Know Your Enemy And Thyself: Act Accordingly

“If you know the enemy and know yourself, you need not fear the result of a hundred battles. If you know yourself but not the enemy, for every victory gained you will also suffer a defeat. If you know neither the enemy nor yourself, you will succumb in every battle” [Sun Tzu]

This is a Hard Talk: Know Your ‘Enemy’; Know ‘Thyself’And Act Accordingly


The well known Chinese General and military strategist, Sun Tzu, explicitly reminded us to “know our enemy and ourselves” in order to wage a war or a struggle and defeat our enemy. His book “the art of war” has had a broad influence both in the Eastern and Western military thinking – And many notable leaders such as Mao Zedong, Vo Nguyen Giap, and Douglas MacArthur were inspired by his work [Smith,1999]. The concept of “know your enemy and yourself” has an enduring influence not only in military thinking, but also in business tactics, legal strategy, political dispensation and its effect in nation building, and many more.

Few months ago, I read two articles (Eritrean Catalyst) from a well meaning with good intentions by our compatriot Abdulrazig Kerar (AK). The two articles were solution oriented proposals, hinting an exit strategy from the current predicament we are in. I commended him for his thoughtful and well grounded argument he made in his proposal. However, this writer will not shy away from giving a constructive critic on his take, on the strategy he offered to our current struggle, defining our enemy, defining ourselves as oppose to our enemy, the political and military tools needed to defeat our enemy, and the role of Eritreans in the Diaspora as oppose to Eritreans inside.

In this article, I will try to define the PFDJ regime as well as the current oppositions, give hints how we should evolve to how we should be, define the issue at stake, identify the determinant forces of change (diaspora vs Eritreans inside), and give an alternative engagement as oppose to Abdulrazig’s proposal. In doing so, the center of my argument will be grounded on the principle “know your enemy and yourself to design the strategy for success” on the conflict we are in. Before I delve in to my proposal, as outlined in this introduction, I would like to say few things about “courage” and “self-discovery” that seem to be scarce when we need them most.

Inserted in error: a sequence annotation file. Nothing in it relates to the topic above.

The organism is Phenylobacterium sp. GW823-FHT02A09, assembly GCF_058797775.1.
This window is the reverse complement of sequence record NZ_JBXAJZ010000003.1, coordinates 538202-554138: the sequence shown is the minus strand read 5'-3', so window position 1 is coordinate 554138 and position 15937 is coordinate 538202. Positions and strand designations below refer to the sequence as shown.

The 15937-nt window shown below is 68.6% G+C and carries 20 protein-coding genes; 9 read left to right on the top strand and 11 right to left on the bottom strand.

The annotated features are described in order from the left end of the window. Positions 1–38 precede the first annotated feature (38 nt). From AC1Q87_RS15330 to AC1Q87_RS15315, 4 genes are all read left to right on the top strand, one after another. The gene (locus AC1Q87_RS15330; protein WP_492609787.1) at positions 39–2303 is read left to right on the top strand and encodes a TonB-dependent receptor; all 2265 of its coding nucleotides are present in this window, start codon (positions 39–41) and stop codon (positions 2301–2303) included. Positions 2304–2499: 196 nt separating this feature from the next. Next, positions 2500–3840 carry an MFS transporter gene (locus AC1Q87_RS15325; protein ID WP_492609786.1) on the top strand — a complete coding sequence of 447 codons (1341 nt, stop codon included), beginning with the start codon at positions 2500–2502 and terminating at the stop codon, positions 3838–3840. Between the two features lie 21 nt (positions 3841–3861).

Building Up The “Liquid of Courage” (Hamot)

Maxwell Maltz, the author of ‘Psycho-Cybernetics’ pointed out: “we must have courage to bet on our ideas, to take the calculated risks, and to act [on them]. Everyday living requires courage, if life is to be effective and bring happiness.” It is in that spirit that I am compelled to bet on my ideas and act upon them knowing the calculated risks that we might encounter in our endeavors to solve the problem of our nation. Hence, (a) There is “no success” without the calculated risks in life (b) There is no success without sacrifice. Courage recognizes these two fundamental conceptual approaches and deal with them accordingly. Then what is courage?

In the words of Winston Churchill, “courage is considered the foremost of virtues, for upon it, all other depend on”. Courage is an attribute of good character that gives us worthy of respect. Courage is always exhibited in bravery and self-sacrifice for the greater good. Courage is not only physical bravery, it is also a mental stamina and resilience to withstand adversary risks. Courageous men and women stand and fight against injustice at enormous personal risks. In courage there is no pretention, no ambivalence, no vacillation, no uncertainty, and no indecisiveness; it is only being true to yourself and to your contemporary ideas, without implicit and explicit bias that avoids ethics without principles.

According the proverbial saying “fear and courage are brothers.” Nelson Mandela, the famous political activist and statesman has complimented and reinforced to it by saying “courage is not the absence of fear, but the triumph over it.”  Therefore, “It takes courage to endure the sharp pains of self-discovery rather than choose to take the dull pain of unconsciousness that would last the rest of our lives” [Marianne Williamson]. So fellow Eritreans, we can not live with the ‘dull pain of unconsciousness’ and fear of the unknown, if we want to extricate the nation of ours that is teetering on the edge of disintegration under the totalitarian PFDJ regime.